This common plant goes by many other names: marigold, golden flower of Mary; Marybud, gold, summer's bride, sun's bride, solsequia, holygold, and pot marigold.
The plain marigold or French marigold (Tagetes species) is the flower we see in such abundance of variety in gardens throughout the United States, while the pot marigold or calendula is a simpler flower that thrives in cool weather. According to legend, this was the flower favored and worn by Mary, the mother of Jesus. The calendula of old was a single flower, probably pale yellow. Today's hybrids have produced a fantastic range of double-flowered and multicolored varieties. In Brittany, it is believed that a girl who walks barefoot over calendula will learn the secret language of the birds.
Calendula tea is rich in phosphorus and vitamin C. It is astringent and induces perspiration. It was believed to be useful in supporting gastrointestinal problems - ulcers, stomach cramps, and colitis - and to bring down fever, avoid vomiting, and rejuvenate boils and abcesses.
Plant Facts and Growing Tips
Plant: Annual. A branched stem supports unstalked pale to deep green leaves that have widely spaced teeth. Large yellow or orange flowers appear on the terminal stems from June to October. In the Tagetes varieties, particularly, both the leaves and flowers give off a bitter scent that wards off many insects. A chemical produced by the roots repels nematodes. Thus, calendula is a favorite border plant around vegetable gardens.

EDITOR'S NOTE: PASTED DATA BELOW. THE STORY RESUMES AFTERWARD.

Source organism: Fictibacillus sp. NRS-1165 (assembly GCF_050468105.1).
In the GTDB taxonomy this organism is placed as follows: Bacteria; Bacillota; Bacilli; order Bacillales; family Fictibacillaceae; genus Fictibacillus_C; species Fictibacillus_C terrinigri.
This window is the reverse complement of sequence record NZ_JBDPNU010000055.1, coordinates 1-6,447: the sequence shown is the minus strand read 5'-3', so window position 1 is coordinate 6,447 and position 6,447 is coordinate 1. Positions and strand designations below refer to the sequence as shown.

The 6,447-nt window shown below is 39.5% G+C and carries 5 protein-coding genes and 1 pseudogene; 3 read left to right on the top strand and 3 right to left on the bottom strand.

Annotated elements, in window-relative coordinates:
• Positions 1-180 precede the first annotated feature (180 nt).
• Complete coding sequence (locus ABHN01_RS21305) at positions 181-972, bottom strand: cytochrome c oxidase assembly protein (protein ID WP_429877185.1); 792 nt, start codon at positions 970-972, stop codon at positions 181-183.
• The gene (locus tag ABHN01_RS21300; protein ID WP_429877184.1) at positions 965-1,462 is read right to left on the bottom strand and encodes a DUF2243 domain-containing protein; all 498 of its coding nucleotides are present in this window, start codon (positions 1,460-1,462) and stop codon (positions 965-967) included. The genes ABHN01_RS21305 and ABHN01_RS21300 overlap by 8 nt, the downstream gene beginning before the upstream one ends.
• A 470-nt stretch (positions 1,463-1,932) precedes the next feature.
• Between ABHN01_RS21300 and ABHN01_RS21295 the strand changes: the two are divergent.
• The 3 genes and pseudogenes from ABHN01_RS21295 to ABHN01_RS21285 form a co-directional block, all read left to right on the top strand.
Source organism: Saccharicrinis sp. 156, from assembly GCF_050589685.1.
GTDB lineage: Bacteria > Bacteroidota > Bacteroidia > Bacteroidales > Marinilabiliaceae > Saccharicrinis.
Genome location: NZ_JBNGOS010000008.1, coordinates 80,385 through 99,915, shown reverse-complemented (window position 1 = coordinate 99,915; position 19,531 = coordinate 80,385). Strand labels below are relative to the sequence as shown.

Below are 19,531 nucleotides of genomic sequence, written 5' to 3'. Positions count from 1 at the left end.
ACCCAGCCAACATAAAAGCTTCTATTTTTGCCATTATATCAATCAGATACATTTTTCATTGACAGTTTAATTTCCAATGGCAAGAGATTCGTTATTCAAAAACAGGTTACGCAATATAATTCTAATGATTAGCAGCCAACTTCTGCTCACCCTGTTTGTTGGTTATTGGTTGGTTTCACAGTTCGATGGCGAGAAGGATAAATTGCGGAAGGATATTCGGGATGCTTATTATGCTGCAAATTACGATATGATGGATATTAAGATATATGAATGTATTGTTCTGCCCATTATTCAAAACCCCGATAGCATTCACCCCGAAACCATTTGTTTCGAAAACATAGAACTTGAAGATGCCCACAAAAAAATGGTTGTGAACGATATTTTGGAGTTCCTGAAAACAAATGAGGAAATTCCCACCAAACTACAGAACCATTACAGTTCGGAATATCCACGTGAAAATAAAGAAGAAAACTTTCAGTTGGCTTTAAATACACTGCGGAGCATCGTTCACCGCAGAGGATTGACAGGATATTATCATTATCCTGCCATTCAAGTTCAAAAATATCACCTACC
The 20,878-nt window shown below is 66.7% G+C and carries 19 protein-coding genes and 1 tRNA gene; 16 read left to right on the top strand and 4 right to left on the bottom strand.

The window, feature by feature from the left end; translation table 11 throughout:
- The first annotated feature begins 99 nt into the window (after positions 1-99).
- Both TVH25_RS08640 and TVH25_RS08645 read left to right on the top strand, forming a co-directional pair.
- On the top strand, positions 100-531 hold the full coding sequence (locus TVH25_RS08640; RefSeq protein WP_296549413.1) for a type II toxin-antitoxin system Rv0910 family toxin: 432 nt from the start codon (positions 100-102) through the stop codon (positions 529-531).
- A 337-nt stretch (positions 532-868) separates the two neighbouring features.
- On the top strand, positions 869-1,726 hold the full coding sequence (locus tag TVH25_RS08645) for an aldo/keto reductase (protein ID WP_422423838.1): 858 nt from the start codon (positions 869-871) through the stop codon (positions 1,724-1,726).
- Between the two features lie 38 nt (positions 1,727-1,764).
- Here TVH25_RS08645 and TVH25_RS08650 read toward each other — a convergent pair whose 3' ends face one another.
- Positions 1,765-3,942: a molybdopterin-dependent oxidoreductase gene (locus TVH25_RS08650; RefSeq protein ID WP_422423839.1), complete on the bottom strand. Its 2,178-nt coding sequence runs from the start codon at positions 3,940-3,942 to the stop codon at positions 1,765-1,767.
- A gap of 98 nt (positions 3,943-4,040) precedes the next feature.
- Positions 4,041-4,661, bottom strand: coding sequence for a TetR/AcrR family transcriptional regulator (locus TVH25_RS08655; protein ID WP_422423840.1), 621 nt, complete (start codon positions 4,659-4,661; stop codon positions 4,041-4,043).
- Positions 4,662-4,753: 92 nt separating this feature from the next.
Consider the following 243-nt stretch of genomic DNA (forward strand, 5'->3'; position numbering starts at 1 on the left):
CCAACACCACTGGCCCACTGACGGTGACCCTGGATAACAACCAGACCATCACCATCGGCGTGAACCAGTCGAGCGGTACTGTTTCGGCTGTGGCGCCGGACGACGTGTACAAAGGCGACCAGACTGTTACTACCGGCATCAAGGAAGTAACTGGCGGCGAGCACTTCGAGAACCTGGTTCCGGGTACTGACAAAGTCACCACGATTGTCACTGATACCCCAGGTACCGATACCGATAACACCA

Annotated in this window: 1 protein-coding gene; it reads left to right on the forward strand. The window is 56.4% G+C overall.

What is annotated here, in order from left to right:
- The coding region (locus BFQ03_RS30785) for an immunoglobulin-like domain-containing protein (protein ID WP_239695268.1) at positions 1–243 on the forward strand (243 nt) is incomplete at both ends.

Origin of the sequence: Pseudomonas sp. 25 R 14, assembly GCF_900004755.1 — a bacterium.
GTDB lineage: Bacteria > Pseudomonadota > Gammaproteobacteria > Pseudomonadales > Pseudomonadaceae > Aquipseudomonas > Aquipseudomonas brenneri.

Height: From 6 inches to 3 feet, depending on variety.
Soil: Not too rich or moist.
Exposure: Full sun.
Propagation: By seeds sown in early spring during the first or second lunar phase. For a head start, calendula can be planted in flats indoors; they transplant to the outdoors easily, once danger of frost has passed. Seeds germinate in about 10 days.
Care: Space or thin plants to about 1 foot apart: Crowded seedlings don't flower as well, nor do they make shapely plants. In areas where rabbits eat the foliage, dust the plants with dried blood powder to repel them.
Part Used for Tea: Flowers. Petals can be used alone for a more delicate tea.
Taste: Slightly bitter and saffronlike. Petal tea is not as bitter. Sweeten with honey.
How to Brew
By Infusion: Use 1 teaspoon dried flowers or petals (or 4 teaspoons fresh herb) to 1 cup boiling water. Steep fos 5 to 10 minutes. The tea is bright yellow.
Tummy Gold Tea
Both these herbs can be used to help support gastrointestinal problems:
1 teaspoon dried calendula petals
1 teaspoon dried mint leaves
Mix petals and leaves. Infuse 1 teaspoon mixture in 1 cup boiling water. Steep 5 to 10 minutes, or to taste.
Dosage: Drink 2 to 3 cups of marigold tea daily.
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Hot tea brewing method: Bring freshly drawn cold water to a rolling boil. Place 1 tea bag for each cup into the teapot. Pour the boiling water into the pot, cover and let steep for 2-4 minutes. Pour into your cup; add milk and sugar to taste.
Iced tea brewing method: (to make 1 liter/quart): Place 5 tea bags into a teapot or heat resistant pitcher. Pour 1 1/4 cups of freshly boiled water over the tea itself. Steep for 5 minutes. Quarter fill a serving pitcher with cold water. Pour the tea into the serving pitcher straining the tea bags. Add ice and top-up with cold water. Garnish and sweeten to taste.
More Photographs - Marigold (Calendula) (Certified Organic) Tea
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